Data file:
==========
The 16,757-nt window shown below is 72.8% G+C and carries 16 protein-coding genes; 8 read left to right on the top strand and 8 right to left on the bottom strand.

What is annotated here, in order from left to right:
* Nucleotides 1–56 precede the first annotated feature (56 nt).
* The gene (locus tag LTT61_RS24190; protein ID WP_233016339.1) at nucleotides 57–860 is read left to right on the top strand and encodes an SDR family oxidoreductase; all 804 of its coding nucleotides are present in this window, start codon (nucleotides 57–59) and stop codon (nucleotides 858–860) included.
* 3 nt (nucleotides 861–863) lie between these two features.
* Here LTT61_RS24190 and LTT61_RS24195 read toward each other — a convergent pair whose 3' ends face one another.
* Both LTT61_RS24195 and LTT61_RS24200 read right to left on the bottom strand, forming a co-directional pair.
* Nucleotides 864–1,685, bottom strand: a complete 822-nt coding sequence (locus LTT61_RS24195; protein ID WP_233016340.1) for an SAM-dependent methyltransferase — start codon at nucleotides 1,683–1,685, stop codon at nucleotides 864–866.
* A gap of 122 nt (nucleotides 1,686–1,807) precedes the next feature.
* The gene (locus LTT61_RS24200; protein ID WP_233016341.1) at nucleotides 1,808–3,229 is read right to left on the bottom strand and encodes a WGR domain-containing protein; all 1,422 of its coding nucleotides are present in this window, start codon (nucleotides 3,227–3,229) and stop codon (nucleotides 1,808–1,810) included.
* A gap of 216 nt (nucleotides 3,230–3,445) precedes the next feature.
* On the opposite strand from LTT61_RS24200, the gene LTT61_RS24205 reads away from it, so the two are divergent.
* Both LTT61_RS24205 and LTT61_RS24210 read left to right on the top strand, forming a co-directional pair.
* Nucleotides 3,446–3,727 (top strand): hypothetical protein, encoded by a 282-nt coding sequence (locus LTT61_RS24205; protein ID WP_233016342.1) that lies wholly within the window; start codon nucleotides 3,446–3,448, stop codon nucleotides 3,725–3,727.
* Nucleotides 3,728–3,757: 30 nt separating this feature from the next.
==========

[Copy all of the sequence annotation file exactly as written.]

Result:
The 16,757-nt window shown below is 72.8% G+C and carries 16 protein-coding genes; 8 read left to right on the top strand and 8 right to left on the bottom strand.

What is annotated here, in order from left to right:
* Nucleotides 1–56 precede the first annotated feature (56 nt).
* The gene (locus tag LTT61_RS24190; protein ID WP_233016339.1) at nucleotides 57–860 is read left to right on the top strand and encodes an SDR family oxidoreductase; all 804 of its coding nucleotides are present in this window, start codon (nucleotides 57–59) and stop codon (nucleotides 858–860) included.
* 3 nt (nucleotides 861–863) lie between these two features.
* Here LTT61_RS24190 and LTT61_RS24195 read toward each other — a convergent pair whose 3' ends face one another.
* Both LTT61_RS24195 and LTT61_RS24200 read right to left on the bottom strand, forming a co-directional pair.
* Nucleotides 864–1,685, bottom strand: a complete 822-nt coding sequence (locus LTT61_RS24195; protein ID WP_233016340.1) for an SAM-dependent methyltransferase — start codon at nucleotides 1,683–1,685, stop codon at nucleotides 864–866.
* A gap of 122 nt (nucleotides 1,686–1,807) precedes the next feature.
* The gene (locus LTT61_RS24200; protein ID WP_233016341.1) at nucleotides 1,808–3,229 is read right to left on the bottom strand and encodes a WGR domain-containing protein; all 1,422 of its coding nucleotides are present in this window, start codon (nucleotides 3,227–3,229) and stop codon (nucleotides 1,808–1,810) included.
* A gap of 216 nt (nucleotides 3,230–3,445) precedes the next feature.
* On the opposite strand from LTT61_RS24200, the gene LTT61_RS24205 reads away from it, so the two are divergent.
* Both LTT61_RS24205 and LTT61_RS24210 read left to right on the top strand, forming a co-directional pair.
* Nucleotides 3,446–3,727 (top strand): hypothetical protein, encoded by a 282-nt coding sequence (locus LTT61_RS24205; protein ID WP_233016342.1) that lies wholly within the window; start codon nucleotides 3,446–3,448, stop codon nucleotides 3,725–3,727.
* Nucleotides 3,728–3,757: 30 nt separating this feature from the next.